Floods force evacuation in Sindh, BalochistanAugust 15th, 2010 - 11:31 am ICT by IANS
Islamabad, Aug 15 (IANS) Raging waters of the Indus river have flooded Pakistan’s Sindh and Balochistan provinces, forcing evacuation of 90 percent of the villages. People were forced to shelter under the open skies as they saw their homes being washed away.
The country is grappling with its worst ever floods that have left over 1,600 people dead and affected over 14 million people. A media report put the total economic loss due to the floods at around Rs.250 billion ($2.92 billion).
Hundreds of villages in Jacobabad district in Sindh were under water and national highways and other major roads in the province were cut off from the rest of the country, Geo News reported.
Floodwaters have inundated several villages and the affected people are facing huge problems in relocation due to the unavailability of transportation.
Barrages and dams in the region are all overflowing and the surging floodwaters have washed away sections of railway tracks connecting the province.
The district administration of Jaffarabad in Balochistan province asked the people to evacuate as breaches in a number of embankments on the Indus sent torrents of water rushing in. Police were informing people on loudspeakers about the flood and asking them to move to safer places.
Many mud houses collapsed and people were forced to take refuge on rooftops of administrative buildings.
The Dawn reported that Sindh flood control and irrigation authorities had tried to breach a bypass late Friday night to divert floodwaters to Jaffarabad to save Jacobabad and other areas of the province. The officials had also brought police personnel and heavy machinery to the site to breach the bypass, but the Jaffarabad deputy commissioner opposed the idea and ordered them to stop the work.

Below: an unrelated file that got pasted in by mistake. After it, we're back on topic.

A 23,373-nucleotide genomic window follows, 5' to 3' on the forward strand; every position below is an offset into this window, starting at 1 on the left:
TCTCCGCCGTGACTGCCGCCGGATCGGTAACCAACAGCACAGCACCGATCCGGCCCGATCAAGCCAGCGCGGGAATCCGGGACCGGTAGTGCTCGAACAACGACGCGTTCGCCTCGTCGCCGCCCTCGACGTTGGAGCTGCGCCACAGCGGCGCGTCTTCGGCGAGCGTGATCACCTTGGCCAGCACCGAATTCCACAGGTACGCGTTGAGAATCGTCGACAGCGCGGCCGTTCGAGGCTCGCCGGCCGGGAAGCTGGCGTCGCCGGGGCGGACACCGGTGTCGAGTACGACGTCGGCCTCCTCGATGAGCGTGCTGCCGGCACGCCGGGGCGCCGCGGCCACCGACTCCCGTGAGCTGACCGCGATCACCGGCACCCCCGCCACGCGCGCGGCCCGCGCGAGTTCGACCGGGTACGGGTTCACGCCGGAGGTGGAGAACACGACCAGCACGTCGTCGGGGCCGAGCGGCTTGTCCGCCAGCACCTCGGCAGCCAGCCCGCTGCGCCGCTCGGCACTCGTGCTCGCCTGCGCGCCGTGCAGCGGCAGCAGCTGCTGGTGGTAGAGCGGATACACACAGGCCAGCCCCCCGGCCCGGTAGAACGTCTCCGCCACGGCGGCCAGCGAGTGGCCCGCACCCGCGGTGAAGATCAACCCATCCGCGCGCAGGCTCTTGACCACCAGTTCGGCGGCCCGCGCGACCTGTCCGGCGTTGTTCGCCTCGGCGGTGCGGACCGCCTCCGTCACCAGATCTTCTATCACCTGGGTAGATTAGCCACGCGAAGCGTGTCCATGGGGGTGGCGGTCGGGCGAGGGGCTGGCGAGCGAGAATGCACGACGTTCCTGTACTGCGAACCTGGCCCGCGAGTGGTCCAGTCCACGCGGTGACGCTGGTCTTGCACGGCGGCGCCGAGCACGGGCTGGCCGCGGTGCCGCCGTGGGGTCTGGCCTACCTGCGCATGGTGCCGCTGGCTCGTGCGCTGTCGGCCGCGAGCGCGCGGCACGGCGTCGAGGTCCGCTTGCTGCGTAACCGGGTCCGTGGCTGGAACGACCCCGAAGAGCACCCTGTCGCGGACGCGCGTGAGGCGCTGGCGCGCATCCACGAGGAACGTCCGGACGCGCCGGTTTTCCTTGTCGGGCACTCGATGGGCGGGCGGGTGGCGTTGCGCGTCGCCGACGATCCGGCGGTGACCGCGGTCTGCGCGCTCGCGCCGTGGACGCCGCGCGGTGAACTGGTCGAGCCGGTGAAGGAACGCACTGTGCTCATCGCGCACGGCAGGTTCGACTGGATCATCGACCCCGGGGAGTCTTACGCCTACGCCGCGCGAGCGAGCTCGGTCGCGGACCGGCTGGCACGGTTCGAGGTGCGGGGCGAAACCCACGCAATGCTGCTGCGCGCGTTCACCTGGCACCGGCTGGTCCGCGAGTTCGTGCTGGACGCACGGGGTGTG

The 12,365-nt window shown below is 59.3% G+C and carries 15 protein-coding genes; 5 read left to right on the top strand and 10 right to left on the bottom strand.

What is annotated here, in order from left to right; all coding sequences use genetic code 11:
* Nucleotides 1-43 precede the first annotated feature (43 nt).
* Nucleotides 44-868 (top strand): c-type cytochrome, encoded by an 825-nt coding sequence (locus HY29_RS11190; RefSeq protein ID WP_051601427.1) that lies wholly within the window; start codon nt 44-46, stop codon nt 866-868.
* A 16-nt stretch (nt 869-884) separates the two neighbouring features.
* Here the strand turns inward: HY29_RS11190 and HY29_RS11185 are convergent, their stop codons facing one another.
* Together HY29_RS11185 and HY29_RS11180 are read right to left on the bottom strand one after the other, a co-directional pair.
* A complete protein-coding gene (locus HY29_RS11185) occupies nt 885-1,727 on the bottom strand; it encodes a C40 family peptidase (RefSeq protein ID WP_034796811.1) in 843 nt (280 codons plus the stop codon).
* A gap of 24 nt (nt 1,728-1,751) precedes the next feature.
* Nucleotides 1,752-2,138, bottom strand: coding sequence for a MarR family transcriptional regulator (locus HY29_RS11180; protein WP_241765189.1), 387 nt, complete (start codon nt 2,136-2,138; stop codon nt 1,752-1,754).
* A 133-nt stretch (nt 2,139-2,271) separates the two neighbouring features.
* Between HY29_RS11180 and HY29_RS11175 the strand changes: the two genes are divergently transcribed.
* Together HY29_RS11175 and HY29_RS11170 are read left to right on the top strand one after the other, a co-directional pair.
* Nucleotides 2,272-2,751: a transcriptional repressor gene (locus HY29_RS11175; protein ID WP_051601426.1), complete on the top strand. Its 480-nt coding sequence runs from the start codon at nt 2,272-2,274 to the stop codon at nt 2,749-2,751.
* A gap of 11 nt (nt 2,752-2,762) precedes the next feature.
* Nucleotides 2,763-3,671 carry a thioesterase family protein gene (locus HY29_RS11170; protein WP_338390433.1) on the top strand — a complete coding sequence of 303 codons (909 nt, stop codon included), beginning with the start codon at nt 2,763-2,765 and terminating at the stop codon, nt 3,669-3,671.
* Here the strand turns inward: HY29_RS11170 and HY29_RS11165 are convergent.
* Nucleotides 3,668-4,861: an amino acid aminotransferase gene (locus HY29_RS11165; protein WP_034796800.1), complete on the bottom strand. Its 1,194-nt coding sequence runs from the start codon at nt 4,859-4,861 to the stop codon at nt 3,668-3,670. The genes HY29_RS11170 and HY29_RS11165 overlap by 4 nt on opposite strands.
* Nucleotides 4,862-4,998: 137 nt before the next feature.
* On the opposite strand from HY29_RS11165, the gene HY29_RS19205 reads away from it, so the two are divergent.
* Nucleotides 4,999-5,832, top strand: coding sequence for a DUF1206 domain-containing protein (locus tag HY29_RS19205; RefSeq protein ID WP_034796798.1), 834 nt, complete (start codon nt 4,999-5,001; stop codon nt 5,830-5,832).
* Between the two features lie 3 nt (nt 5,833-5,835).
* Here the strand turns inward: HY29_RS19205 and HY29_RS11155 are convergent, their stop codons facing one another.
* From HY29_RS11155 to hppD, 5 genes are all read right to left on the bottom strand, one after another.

Though Federal Sports Minister Ejaz Jakhrani said the breach was necessary to save Jacobabad and the Shahbaz airbase, former prime minister Zafarullah Khan Jamali along with a few armed tribesmen reached the area and said the Sindh authorities would not be allowed to divert the floodwaters.
Local administration officials, police and Jamali tribesman are guarding the bypass, the report said.
The flood-hit people taking shelter in relief camps are awaiting for relief goods and medicines, shortage of food has been reported from different villages.
Angry refugees Saturday ransacked aid vehicles carrying relief goods to flood victims in Muzaffargarh district of Punjab province, forcing officials to halt the operation.
Officials from the Poverty Alleviation Fund and International Organisation for Migration told police their vehicles were looted near Jadeywala village by flood-hit people who had reportedly not received relief material.
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- Rich being shielded from Pakistan floods? - Aug 15, 2010
- 10 million flood victims may be shifted to Karachi, Hyderabad - Aug 16, 2010
- Pakistan issues 'last warning' as flood waters rise in Sindh - Aug 23, 2010
- Flood refugees attack relief vehicles in Pakistan - Aug 14, 2010
- Did Pak Govt. save US 'held' Jacobabad air base at cost of flooding Balochistan? - Aug 21, 2010
- UNHCR seeks $33 mn for Pakistan flood victims - Sep 21, 2011
- Mass exodus in Pakistan as floodwaters threaten new areas - Aug 29, 2010
- More flood warnings for Pakistan, Jacobabab threatened - Aug 16, 2010
- Over 300 killed, 6 million affected in Pakistan floods - Sep 18, 2011
- Floods recede in northeast; thousands still in shelters - Jul 02, 2012
- Who owns Pakistan, asks daily - May 15, 2011
- UN appeals for $356 million to help flood-hit Pakistan - Sep 18, 2011
- Four mn Pakistan children face risk of hunger - Sep 30, 2011
- Flooding spreads to south Pakistan, hundreds of thousands evacuating villages - Aug 24, 2010
Tags: administrative buildings, balochistan, barrages, district administration, economic loss, ejaz, embankments, flood control, force evacuation, former prime minister, geo news, heavy machinery, indus river, jamali, mud houses, national highways, open skies, raging waters, rs 250, shahbaz